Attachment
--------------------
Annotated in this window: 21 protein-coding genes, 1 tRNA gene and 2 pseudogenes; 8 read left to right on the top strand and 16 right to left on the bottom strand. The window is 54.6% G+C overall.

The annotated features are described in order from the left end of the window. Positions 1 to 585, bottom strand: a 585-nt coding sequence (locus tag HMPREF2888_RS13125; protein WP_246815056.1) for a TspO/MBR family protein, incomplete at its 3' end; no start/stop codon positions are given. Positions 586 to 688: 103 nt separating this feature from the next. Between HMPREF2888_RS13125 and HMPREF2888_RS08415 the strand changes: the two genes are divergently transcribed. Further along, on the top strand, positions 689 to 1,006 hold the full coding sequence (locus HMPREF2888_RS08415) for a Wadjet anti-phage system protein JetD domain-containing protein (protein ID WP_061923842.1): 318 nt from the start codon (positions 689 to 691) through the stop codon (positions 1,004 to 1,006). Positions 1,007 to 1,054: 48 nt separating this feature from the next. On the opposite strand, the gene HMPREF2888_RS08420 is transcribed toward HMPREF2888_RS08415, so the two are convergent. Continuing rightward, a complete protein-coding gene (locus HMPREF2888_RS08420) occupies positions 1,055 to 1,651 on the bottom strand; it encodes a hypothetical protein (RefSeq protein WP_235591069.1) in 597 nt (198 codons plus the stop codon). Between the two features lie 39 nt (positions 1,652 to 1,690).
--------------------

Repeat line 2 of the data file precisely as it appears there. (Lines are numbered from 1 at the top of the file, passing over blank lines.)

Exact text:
The annotated features are described in order from the left end of the window. Positions 1 to 585, bottom strand: a 585-nt coding sequence (locus tag HMPREF2888_RS13125; protein WP_246815056.1) for a TspO/MBR family protein, incomplete at its 3' end; no start/stop codon positions are given. Positions 586 to 688: 103 nt separating this feature from the next. Between HMPREF2888_RS13125 and HMPREF2888_RS08415 the strand changes: the two genes are divergently transcribed. Further along, on the top strand, positions 689 to 1,006 hold the full coding sequence (locus HMPREF2888_RS08415) for a Wadjet anti-phage system protein JetD domain-containing protein (protein ID WP_061923842.1): 318 nt from the start codon (positions 689 to 691) through the stop codon (positions 1,004 to 1,006). Positions 1,007 to 1,054: 48 nt separating this feature from the next. On the opposite strand, the gene HMPREF2888_RS08420 is transcribed toward HMPREF2888_RS08415, so the two are convergent. Continuing rightward, a complete protein-coding gene (locus HMPREF2888_RS08420) occupies positions 1,055 to 1,651 on the bottom strand; it encodes a hypothetical protein (RefSeq protein WP_235591069.1) in 597 nt (198 codons plus the stop codon). Between the two features lie 39 nt (positions 1,652 to 1,690).